Security researchers at the Palo Alto Network have discovered that applications made by the Chinese company Baidu are leaking sensitive data about users.
More than six million downloaded byte search boxes and byte maps in the United States alone – found to send details such as MAC addresses, phone models, IMSI and IMEI to a server in China. Researchers have warned Google about the functionality of Android apps, which were later removed from the Play Store.
Byte apps were collecting data from phones without users’ permission, and the nature of the collected data was open to the public to be monitored and targeted by cybercriminals. Palo Aldo, a security analyst at the network, told Google about its findings and would inform Python. Google responded on October 28 by pulling apps out of its store for “unspecified violations”.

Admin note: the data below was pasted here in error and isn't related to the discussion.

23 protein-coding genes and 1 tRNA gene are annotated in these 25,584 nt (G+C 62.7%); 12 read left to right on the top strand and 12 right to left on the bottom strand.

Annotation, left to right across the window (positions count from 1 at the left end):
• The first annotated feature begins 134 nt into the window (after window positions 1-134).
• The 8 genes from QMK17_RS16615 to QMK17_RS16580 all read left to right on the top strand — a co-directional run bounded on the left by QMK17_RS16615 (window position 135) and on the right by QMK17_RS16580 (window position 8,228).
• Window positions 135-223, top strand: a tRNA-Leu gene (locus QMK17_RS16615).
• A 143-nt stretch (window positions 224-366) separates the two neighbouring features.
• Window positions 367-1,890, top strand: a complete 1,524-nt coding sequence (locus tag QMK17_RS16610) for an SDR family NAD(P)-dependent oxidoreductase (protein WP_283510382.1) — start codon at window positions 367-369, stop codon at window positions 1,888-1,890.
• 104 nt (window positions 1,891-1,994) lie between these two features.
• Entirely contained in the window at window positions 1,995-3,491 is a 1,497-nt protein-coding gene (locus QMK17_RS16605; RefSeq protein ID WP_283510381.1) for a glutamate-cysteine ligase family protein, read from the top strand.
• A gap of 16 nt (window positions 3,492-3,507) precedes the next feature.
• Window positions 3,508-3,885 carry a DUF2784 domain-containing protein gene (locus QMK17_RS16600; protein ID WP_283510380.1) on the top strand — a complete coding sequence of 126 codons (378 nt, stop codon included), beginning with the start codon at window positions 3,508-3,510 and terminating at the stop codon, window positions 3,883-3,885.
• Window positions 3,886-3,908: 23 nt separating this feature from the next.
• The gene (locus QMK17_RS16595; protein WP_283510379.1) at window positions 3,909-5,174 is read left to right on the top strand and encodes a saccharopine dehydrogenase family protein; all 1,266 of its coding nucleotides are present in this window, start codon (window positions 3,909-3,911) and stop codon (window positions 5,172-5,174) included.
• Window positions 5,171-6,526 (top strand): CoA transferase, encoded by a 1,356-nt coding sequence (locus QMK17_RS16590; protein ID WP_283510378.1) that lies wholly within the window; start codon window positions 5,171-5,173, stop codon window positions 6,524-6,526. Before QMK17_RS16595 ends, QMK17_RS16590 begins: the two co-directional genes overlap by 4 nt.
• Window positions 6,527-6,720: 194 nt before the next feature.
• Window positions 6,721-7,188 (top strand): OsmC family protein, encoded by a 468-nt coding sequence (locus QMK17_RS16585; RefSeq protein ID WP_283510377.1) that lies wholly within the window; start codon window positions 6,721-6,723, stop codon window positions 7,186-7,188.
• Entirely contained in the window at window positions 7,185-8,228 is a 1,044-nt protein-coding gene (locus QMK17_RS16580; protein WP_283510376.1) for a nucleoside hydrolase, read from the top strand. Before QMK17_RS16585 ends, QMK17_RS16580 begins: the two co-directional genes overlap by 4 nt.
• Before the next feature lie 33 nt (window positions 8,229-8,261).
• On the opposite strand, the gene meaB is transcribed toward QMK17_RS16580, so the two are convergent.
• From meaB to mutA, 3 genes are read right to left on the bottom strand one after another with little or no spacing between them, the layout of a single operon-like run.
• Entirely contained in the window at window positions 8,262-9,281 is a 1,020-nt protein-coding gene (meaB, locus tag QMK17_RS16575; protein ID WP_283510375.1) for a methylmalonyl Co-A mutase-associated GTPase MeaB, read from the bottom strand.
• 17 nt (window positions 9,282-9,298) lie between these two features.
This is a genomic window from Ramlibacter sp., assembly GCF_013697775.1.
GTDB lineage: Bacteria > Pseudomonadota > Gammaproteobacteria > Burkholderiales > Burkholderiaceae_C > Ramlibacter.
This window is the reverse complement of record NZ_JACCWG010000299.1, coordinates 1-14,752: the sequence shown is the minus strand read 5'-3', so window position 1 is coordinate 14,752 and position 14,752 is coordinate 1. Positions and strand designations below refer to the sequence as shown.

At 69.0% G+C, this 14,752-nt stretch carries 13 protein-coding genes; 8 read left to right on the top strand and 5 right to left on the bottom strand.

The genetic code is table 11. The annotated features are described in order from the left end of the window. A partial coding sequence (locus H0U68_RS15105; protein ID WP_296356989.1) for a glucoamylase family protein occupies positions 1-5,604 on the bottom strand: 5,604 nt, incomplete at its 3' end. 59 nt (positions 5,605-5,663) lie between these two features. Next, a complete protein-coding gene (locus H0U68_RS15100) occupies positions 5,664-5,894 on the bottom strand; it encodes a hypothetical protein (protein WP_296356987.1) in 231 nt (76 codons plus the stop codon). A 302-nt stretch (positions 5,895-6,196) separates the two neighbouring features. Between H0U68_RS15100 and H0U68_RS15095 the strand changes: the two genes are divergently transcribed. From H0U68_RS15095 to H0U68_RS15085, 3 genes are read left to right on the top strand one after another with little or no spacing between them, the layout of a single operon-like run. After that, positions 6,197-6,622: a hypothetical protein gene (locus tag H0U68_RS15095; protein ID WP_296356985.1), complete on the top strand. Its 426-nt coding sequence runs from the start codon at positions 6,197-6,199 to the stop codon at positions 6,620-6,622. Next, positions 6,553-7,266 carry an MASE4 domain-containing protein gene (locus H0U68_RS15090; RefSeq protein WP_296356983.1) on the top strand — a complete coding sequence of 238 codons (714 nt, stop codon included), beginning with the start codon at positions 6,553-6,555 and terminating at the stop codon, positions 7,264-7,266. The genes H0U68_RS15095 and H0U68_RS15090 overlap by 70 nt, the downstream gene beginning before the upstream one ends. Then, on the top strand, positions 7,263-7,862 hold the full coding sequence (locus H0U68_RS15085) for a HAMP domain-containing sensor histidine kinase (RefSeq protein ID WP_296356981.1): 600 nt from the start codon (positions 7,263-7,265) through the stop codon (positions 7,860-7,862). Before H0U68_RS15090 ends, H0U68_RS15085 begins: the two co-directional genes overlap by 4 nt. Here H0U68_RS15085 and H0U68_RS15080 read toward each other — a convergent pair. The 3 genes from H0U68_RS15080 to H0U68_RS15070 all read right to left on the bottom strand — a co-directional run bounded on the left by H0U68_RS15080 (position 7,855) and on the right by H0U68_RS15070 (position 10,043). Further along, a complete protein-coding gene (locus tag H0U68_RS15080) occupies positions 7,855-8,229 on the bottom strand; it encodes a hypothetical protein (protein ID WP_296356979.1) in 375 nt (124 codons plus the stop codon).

Explaining its findings, the data collected by Palo Alto Networks include:
- Phone model.
- Screen resolution.
- Phone MAC address.
- Carrier (telecommunications provider).
- Network (WiFi, 2G, 3G, 4G, 5G).
- Android ID.
- IMSI (International Mobile Subscriber Identity).
- IMEI (International Mobile Device Identity).
The security company goes Word:
While some information, such as screen resolution, is harmless, data such as IMSI can be used to identify and track a user individually, even if the user picks up a variable number on another phone. IMEI is the unique identifier of a physical device and represents information such as production date and hardware specifications.
IMSI uniquely identifies the subscriber on the cellular network and is usually associated with the phone’s SIM card, which can be switched between devices. Both identifiers can be used to track and locate users on a cellular network.
The byte search box was cleared and reappeared in the Play Store. Baidu Maps is getting the same treatment, and it will be available to Android users soon.
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